I'm using the Java URL and URLConnection classes to upload an file to a server using FTP. I don't need to do anything other than simply upload the file, so I'd like to avoid any external libraries and I'm wary of using the non-supported sun.net.ftp class.

Is there any way to use absolute paths in the FTP connection string? I'd like to put my files in something like "/ftptransfers/..." but the FTP path is relative to the user home directory.

Sample upload code:

URL url = new URL("ftp://username:password@host/file.txt");
URLConnection uc = url.openConnection();
OutputStream out = uc.getOutputStream() ;
out.write("THIS DATA WILL BE WRITTEN TO FILE".getBytes());

2 Answers 2


I did actually find out there is a semi-standard way to do it that worked for me.

Short answer: replace the leading slash with "%2F"

Long answer: per the "A FTP URL Format" document:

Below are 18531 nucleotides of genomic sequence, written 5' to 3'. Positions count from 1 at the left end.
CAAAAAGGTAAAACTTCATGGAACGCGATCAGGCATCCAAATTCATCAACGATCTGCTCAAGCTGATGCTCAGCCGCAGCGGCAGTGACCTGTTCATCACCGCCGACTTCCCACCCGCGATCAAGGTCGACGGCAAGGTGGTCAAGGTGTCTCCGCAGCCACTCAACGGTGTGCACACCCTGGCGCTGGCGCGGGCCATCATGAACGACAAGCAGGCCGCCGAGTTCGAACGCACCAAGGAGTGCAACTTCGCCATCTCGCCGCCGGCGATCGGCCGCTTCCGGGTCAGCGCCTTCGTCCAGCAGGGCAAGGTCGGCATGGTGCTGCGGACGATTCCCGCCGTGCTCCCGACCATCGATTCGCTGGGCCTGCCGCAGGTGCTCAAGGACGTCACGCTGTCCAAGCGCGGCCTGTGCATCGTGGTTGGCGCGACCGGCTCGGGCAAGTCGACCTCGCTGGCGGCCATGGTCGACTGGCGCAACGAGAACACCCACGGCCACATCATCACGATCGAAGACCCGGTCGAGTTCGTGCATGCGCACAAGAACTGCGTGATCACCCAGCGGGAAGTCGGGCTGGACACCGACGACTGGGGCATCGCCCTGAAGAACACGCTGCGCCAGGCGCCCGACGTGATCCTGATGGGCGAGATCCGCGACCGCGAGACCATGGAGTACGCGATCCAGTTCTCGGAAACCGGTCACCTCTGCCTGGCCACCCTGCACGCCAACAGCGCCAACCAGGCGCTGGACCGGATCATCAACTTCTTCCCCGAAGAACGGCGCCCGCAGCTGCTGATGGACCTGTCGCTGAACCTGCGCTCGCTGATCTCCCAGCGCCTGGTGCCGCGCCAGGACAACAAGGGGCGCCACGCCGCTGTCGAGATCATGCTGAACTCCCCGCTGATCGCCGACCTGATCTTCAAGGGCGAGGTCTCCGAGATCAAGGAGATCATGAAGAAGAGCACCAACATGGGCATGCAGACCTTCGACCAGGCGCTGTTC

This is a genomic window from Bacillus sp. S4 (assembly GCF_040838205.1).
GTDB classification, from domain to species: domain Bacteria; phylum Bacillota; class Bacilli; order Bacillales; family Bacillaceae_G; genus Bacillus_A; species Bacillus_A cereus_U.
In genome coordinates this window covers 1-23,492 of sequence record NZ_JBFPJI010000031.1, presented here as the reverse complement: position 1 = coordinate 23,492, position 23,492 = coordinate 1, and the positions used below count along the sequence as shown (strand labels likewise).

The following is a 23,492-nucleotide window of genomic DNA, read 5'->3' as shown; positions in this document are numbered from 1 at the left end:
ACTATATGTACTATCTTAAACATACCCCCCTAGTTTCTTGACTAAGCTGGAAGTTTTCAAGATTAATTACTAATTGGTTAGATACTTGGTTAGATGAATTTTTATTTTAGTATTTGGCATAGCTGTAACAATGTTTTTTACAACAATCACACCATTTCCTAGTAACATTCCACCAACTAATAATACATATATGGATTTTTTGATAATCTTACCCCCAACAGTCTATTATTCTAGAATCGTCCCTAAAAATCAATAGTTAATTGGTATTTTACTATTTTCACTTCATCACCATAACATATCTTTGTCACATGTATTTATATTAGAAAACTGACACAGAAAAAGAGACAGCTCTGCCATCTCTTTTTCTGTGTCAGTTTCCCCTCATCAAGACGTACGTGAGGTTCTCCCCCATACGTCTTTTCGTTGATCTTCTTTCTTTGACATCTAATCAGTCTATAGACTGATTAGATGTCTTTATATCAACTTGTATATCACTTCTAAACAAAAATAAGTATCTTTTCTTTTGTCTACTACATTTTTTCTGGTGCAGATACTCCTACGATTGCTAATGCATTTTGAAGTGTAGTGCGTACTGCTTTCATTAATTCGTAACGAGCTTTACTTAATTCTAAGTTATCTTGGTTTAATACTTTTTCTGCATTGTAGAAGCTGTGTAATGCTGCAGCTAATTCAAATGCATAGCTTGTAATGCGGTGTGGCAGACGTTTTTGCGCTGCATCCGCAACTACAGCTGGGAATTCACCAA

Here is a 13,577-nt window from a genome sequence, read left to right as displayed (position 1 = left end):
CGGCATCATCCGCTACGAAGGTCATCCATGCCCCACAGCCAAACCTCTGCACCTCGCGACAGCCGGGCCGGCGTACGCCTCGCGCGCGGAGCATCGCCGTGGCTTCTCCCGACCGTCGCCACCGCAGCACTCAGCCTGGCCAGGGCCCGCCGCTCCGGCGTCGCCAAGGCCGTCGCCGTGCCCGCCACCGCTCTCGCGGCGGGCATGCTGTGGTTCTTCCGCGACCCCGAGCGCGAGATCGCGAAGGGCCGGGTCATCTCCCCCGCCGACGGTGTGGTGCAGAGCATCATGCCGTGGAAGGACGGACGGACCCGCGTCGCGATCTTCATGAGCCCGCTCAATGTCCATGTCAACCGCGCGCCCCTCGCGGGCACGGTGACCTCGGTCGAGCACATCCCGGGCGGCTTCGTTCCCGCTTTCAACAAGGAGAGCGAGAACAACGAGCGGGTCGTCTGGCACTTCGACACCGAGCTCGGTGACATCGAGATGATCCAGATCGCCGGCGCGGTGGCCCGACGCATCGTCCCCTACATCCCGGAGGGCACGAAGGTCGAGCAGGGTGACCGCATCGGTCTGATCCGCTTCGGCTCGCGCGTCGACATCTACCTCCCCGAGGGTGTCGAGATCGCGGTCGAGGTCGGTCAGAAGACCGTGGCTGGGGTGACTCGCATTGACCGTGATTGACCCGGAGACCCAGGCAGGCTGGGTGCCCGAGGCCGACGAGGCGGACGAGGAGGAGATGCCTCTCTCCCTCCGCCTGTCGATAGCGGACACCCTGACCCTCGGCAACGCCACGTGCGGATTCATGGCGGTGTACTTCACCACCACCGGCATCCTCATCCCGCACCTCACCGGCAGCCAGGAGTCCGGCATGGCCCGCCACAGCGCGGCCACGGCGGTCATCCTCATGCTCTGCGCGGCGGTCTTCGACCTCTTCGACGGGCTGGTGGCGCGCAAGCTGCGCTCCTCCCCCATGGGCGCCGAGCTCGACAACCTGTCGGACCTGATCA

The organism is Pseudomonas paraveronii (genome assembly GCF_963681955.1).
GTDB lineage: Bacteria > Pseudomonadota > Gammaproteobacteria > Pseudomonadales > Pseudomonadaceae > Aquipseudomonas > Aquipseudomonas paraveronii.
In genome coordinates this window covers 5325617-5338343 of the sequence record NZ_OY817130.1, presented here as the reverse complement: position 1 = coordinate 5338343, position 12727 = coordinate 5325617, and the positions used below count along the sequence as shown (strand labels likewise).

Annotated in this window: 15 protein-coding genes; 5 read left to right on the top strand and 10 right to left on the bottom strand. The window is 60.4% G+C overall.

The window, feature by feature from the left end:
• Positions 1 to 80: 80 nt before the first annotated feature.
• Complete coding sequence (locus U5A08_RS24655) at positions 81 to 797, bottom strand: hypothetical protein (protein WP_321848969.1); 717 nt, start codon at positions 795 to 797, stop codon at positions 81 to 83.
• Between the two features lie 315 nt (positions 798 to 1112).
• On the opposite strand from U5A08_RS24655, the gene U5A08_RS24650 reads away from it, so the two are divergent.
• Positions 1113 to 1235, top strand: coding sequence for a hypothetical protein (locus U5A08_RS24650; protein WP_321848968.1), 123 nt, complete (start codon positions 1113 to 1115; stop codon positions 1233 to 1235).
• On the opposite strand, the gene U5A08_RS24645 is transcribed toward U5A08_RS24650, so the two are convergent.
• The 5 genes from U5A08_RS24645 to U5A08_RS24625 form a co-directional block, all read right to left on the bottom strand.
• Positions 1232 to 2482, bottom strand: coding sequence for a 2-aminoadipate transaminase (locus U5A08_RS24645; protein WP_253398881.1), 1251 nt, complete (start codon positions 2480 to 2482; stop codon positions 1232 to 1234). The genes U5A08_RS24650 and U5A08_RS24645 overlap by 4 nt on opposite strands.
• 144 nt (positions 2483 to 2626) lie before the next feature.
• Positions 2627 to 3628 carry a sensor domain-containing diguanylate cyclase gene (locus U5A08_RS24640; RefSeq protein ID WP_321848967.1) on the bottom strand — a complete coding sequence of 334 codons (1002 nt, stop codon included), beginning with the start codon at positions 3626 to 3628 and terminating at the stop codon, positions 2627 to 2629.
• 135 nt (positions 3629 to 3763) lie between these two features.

For example, the URL "ftp://[email protected]/%2Fetc/motd" is interpreted by FTP-ing to "host.dom", logging in as "myname" (prompting for a password if it is asked for), and then executing "CWD /etc" and then "RETR motd".

This has a different meaning from "ftp://[email protected]/etc/motd" which would "CWD etc" and then "RETR motd"; the initial "CWD" might be executed relative to the default directory for "myname".

On the other hand, "ftp://[email protected]//etc/motd", would "CWD " with a null argument, then "CWD etc", and then "RETR motd".

  • even though it sounds more like exploiting than standard procedure, I did find this a really useful solution! I didn't want to use any external libs as well, nor sun.net.ftp directly. And apache commons FTPClient does not support proxies (besides system properties) and it is an external lib. Thanks for the solution! Jun 28, 2011 at 15:15
  • Actually, this is standart way. It follows RFC 1738 (datatracker.ietf.org/doc/rfc1738) which is not yet obsoleted in part of FTP URL scheme May 4, 2013 at 13:18

I think that your best bet is to use the apache commons FTP component, and do a 'cd' after you make the connection.

you can always write a wrapper so that the URL can be specified in the format above if you so wish.


  • as much as the OP doesn't want to use an external library, I think this is a case where it's called for (unless he wants to implement the cd command himself, which I guess he could do)
    – Kevin Day
    Jul 22, 2009 at 3:09

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